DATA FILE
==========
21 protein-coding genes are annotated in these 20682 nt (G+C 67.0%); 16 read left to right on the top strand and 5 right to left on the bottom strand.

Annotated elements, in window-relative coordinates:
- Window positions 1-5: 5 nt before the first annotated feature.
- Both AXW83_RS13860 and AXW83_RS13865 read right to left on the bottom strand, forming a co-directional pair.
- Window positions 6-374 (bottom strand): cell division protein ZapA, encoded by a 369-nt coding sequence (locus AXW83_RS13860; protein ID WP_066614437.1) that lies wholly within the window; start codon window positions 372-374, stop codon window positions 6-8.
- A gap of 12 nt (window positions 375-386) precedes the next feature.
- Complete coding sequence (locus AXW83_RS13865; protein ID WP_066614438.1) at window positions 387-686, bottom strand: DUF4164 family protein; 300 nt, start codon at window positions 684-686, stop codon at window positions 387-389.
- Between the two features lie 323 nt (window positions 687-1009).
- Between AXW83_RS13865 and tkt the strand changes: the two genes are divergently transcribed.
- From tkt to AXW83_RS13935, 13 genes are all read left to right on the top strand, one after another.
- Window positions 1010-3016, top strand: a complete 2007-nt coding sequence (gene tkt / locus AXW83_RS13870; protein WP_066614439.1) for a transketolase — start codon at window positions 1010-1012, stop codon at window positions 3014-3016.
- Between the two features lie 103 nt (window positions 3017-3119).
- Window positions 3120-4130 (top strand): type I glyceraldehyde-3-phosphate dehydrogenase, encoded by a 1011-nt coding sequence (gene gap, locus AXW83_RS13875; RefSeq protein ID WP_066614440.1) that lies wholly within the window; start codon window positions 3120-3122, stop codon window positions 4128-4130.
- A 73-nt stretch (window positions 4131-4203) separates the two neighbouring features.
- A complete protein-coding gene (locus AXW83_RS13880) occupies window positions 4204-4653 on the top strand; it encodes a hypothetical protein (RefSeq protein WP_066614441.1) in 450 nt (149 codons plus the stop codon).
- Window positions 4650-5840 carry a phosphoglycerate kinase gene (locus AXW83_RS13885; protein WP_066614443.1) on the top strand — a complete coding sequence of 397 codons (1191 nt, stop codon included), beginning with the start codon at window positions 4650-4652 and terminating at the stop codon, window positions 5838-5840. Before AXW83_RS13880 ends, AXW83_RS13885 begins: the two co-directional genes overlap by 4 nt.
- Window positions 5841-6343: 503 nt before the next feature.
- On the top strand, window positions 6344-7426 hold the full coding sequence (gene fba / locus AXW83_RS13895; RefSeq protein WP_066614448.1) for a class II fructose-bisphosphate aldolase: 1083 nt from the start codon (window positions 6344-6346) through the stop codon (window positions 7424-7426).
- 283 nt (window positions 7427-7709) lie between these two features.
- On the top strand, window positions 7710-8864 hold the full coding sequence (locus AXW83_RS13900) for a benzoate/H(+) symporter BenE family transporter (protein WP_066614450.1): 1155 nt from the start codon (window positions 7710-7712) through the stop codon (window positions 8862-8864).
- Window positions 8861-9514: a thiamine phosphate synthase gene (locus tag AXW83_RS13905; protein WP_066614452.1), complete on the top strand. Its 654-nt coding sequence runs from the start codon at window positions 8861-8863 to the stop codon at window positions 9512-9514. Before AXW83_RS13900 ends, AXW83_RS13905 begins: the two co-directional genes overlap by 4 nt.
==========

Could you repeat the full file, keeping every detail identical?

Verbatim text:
21 protein-coding genes are annotated in these 20682 nt (G+C 67.0%); 16 read left to right on the top strand and 5 right to left on the bottom strand.

Annotated elements, in window-relative coordinates:
- Window positions 1-5: 5 nt before the first annotated feature.
- Both AXW83_RS13860 and AXW83_RS13865 read right to left on the bottom strand, forming a co-directional pair.
- Window positions 6-374 (bottom strand): cell division protein ZapA, encoded by a 369-nt coding sequence (locus AXW83_RS13860; protein ID WP_066614437.1) that lies wholly within the window; start codon window positions 372-374, stop codon window positions 6-8.
- A gap of 12 nt (window positions 375-386) precedes the next feature.
- Complete coding sequence (locus AXW83_RS13865; protein ID WP_066614438.1) at window positions 387-686, bottom strand: DUF4164 family protein; 300 nt, start codon at window positions 684-686, stop codon at window positions 387-389.
- Between the two features lie 323 nt (window positions 687-1009).
- Between AXW83_RS13865 and tkt the strand changes: the two genes are divergently transcribed.
- From tkt to AXW83_RS13935, 13 genes are all read left to right on the top strand, one after another.
- Window positions 1010-3016, top strand: a complete 2007-nt coding sequence (gene tkt / locus AXW83_RS13870; protein WP_066614439.1) for a transketolase — start codon at window positions 1010-1012, stop codon at window positions 3014-3016.
- Between the two features lie 103 nt (window positions 3017-3119).
- Window positions 3120-4130 (top strand): type I glyceraldehyde-3-phosphate dehydrogenase, encoded by a 1011-nt coding sequence (gene gap, locus AXW83_RS13875; RefSeq protein ID WP_066614440.1) that lies wholly within the window; start codon window positions 3120-3122, stop codon window positions 4128-4130.
- A 73-nt stretch (window positions 4131-4203) separates the two neighbouring features.
- A complete protein-coding gene (locus AXW83_RS13880) occupies window positions 4204-4653 on the top strand; it encodes a hypothetical protein (RefSeq protein WP_066614441.1) in 450 nt (149 codons plus the stop codon).
- Window positions 4650-5840 carry a phosphoglycerate kinase gene (locus AXW83_RS13885; protein WP_066614443.1) on the top strand — a complete coding sequence of 397 codons (1191 nt, stop codon included), beginning with the start codon at window positions 4650-4652 and terminating at the stop codon, window positions 5838-5840. Before AXW83_RS13880 ends, AXW83_RS13885 begins: the two co-directional genes overlap by 4 nt.
- Window positions 5841-6343: 503 nt before the next feature.
- On the top strand, window positions 6344-7426 hold the full coding sequence (gene fba / locus AXW83_RS13895; RefSeq protein WP_066614448.1) for a class II fructose-bisphosphate aldolase: 1083 nt from the start codon (window positions 6344-6346) through the stop codon (window positions 7424-7426).
- 283 nt (window positions 7427-7709) lie between these two features.
- On the top strand, window positions 7710-8864 hold the full coding sequence (locus AXW83_RS13900) for a benzoate/H(+) symporter BenE family transporter (protein WP_066614450.1): 1155 nt from the start codon (window positions 7710-7712) through the stop codon (window positions 8862-8864).
- Window positions 8861-9514: a thiamine phosphate synthase gene (locus tag AXW83_RS13905; protein WP_066614452.1), complete on the top strand. Its 654-nt coding sequence runs from the start codon at window positions 8861-8863 to the stop codon at window positions 9512-9514. Before AXW83_RS13900 ends, AXW83_RS13905 begins: the two co-directional genes overlap by 4 nt.